Unfortunately, there’s no “right” time to go through some of these events. We don’t usually plan for hardship. For this reason, unpredictable events can cause emotional distress and difficulty coping with the change. But that doesn’t negate the importance of other significant life changes that are more planned or even more positive. They also can be as upsetting and momentous.

How Does Change Affect a Person?

Sometimes, change can be refreshing and exciting. Other times, change presents great challenges and affects our mental health.

You may be in a place where you can handle the stresses that come with life’s changes by making adjustments to your schedule, seeking help from your support system, and engaging in stress-relief practices that work for you.

If you find yourself experiencing stress that interferes with your daily life and your work, relationships, school, or personal life are suffering as a result, you may be experiencing what mental health professionals call an “adjustment disorder.”

Is It an Adjustment Disorder?

Before diagnosing an adjustment disorder, mental health professionals look for specific signs and symptoms. These criteria include experiencing symptoms within three months of a particular stressor, with the symptoms harming your daily life. These experiences can’t be due to another mental health disorder if you’re experiencing an adjustment disorder.

Types of adjustment disorders:

Adjustment Disorder with Depressed Mood – Includes feeling sad, down, tearful, and low.Adjustment Disorder with Anxiety – Includes feelings of worry, nervousness, unease, or trouble concentrating.Adjustment Disorder with Mixed Symptoms – Could include symptoms of both depression and anxiety.Adjustment Disorder with Disturbed Conduct – Could appear as behavioral problems such as fighting.Adjustment Disorder with Mixed Disturbance of Emotions and Conduct – Could include a combination of all of the above.Adjustment Disorder Unspecified – Includes some form of interference in daily life that is not described by the categories above.

Of course, you don’t need to experience a full-on adjustment disorder or any other mental health disorder to seek mental health treatment. You can initiate treatment anytime in your life when you feel you would benefit from counseling to cope with change.

Why is Adjusting to Change So Important?

We’ve discussed how change is a constant in life. Besides the simple fact of knowing that changes will occur, why would it be necessary to learn how to cope with change?

Adjusting to change is important to a fulfilling life because:

Change Can Be Exciting – A new job opportunity, a child, a partnership, or a new career path can be exciting! Change can indicate that you’re growing as a person.Life Satisfaction – Adapting to change can bring you more happiness and overall life satisfaction.Shows Your Strength – Being able to cope gives you hope for the future and the challenges that may arise. With this, you realize your strength.New Opportunities – New opportunities can increase your chances of succeeding and reaching your goals!You’ll Learn Something – In determining your needs, you’ll grow as a person. Not to mention, bouncing back from setbacks becomes easier.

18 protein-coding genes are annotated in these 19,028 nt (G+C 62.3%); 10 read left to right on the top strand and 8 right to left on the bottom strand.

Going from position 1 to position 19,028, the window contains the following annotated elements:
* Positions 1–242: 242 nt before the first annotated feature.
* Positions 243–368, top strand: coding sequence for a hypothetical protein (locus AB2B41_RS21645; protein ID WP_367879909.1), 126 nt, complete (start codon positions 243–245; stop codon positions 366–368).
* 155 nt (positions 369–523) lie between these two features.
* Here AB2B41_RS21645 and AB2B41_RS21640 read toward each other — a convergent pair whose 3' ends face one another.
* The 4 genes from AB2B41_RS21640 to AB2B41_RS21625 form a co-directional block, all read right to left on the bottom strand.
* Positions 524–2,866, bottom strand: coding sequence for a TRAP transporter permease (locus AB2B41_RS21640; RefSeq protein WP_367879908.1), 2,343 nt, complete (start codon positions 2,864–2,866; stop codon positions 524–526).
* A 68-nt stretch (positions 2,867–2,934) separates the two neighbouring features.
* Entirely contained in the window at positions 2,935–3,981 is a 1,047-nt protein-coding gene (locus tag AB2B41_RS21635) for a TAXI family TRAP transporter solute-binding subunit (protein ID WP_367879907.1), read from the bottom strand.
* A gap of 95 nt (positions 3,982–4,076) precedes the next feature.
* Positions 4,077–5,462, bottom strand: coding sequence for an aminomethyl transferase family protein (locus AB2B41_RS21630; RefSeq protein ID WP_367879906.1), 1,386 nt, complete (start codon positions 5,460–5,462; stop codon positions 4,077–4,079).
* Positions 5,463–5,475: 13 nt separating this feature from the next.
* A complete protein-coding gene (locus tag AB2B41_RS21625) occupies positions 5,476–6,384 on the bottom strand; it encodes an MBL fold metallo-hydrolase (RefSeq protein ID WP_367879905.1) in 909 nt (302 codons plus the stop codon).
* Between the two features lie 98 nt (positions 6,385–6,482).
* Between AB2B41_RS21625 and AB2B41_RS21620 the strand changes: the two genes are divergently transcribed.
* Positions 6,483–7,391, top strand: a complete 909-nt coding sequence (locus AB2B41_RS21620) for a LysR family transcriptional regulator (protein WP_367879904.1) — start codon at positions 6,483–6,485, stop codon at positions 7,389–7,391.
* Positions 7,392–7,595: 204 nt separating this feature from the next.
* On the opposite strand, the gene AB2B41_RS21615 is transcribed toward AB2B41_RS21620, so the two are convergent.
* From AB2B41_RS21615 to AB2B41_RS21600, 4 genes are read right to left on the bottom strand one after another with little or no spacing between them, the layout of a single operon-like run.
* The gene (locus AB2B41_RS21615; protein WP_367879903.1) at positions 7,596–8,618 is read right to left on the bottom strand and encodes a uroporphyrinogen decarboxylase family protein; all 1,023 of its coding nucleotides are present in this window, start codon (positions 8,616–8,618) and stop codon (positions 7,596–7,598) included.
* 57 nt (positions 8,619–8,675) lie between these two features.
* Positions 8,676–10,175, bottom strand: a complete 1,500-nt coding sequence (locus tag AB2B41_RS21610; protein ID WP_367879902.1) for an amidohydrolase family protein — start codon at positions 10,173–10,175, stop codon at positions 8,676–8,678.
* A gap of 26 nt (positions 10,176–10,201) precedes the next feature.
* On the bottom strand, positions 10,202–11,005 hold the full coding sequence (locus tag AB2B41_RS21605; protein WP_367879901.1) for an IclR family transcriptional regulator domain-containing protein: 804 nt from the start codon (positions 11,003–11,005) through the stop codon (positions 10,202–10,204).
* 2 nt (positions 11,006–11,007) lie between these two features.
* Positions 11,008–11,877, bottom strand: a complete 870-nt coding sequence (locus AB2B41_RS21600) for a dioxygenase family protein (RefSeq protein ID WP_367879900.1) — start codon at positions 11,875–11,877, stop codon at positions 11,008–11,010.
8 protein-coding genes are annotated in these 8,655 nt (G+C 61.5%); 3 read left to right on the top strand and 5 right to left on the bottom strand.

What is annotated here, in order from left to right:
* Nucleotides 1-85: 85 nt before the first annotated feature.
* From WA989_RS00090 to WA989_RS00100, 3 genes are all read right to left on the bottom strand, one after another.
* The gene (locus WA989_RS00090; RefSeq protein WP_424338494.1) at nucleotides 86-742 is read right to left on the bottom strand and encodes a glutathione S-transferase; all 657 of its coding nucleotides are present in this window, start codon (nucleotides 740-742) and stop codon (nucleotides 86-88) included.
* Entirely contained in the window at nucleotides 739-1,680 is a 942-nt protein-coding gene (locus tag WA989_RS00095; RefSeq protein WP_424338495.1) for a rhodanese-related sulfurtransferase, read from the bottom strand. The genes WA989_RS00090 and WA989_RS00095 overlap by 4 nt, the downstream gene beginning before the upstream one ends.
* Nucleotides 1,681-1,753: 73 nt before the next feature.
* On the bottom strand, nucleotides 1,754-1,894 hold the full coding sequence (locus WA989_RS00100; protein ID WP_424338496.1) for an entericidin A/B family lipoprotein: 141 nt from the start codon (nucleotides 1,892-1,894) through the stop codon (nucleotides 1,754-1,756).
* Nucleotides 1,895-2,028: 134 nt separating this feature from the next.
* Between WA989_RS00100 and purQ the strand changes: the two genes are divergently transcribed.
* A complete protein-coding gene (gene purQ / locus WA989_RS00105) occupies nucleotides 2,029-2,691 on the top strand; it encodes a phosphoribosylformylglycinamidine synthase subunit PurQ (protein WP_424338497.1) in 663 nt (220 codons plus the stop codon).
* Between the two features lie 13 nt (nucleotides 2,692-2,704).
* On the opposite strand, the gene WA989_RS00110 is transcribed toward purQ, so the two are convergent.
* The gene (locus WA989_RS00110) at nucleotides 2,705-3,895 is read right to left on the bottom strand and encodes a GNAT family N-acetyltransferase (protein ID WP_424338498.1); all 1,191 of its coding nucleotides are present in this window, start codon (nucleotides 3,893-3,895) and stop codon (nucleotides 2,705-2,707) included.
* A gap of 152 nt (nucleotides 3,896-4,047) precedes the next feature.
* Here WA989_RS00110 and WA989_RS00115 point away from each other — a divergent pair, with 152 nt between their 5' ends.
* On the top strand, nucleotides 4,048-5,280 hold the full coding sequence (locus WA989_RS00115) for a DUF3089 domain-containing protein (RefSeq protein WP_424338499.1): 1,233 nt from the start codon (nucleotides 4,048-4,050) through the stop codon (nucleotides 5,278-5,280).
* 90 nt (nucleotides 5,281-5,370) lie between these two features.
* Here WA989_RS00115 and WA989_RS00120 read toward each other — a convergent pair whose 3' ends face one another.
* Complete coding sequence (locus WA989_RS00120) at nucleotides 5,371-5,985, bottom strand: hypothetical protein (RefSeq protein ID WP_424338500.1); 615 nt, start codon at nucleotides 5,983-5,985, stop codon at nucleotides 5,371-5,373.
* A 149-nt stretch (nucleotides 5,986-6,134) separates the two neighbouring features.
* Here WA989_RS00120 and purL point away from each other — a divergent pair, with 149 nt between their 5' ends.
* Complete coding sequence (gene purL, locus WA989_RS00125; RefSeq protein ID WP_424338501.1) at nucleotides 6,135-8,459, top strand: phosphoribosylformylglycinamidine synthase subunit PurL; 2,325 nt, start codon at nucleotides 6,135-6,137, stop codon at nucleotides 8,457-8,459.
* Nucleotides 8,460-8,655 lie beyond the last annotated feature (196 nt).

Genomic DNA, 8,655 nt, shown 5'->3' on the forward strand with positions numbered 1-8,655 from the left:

How to Adjust To and Cope With Change

The following list includes some examples of what you can work on to help you cope with change. You can work on these methods of coping with change on your own or with a mental health professional’s help.

Ways to cope with change include:

Understand Your Perspective in the World – Our worldviews shape how we view the world. If you’re in a situation where you’re adjusting to a change, you may need to shift your perspective to cope.Reframe Your Situation – A mental health professional can help you reframe a situation, meaning change how you see the situation and your role in it to a more positive light. For example, a difficult challenge can be reframed as a positive opportunity to grow.Don’t Underestimate Your Ability to Adapt – You are capable of growth and change. Engage in some self-appreciation and realize you’ve made it this far in life.Find People Who Understand – Having a support system in life is vital, specifically during times of change.Seek Professional Support – If this list is overwhelming, or you’re having trouble adjusting to a change in your life, seeking help from a mental health professional is a great way to gain perspective and tools to help you cope.

How Long Does It Take to Adjust to Change?

While there’s not a specific time it takes to adjust to change, some patterns appear to be fairly common for many people. Most people find it takes a little more than a year to 18 months to adjust to life’s biggest changes fully. Of course, many factors can influence your ability to adjust and cope. You don’t have to wait 18 months (or any amount of time) before reaching out to a mental health professional.

It’s possible that seeking assistance from a mental health professional will help you adjust to change more quickly. Your therapist will use counseling approaches and techniques that work for you and your specific life challenges.

To help you adjust to change, your counselor might:

Help you identify and understand this major life changeHelp you know how to deal with and accept changeRemind you that sometimes change is good or most likely temporaryHelp you build self-confidence and communicate effectivelyDevelop realistic goals and prioritize themGet continuing support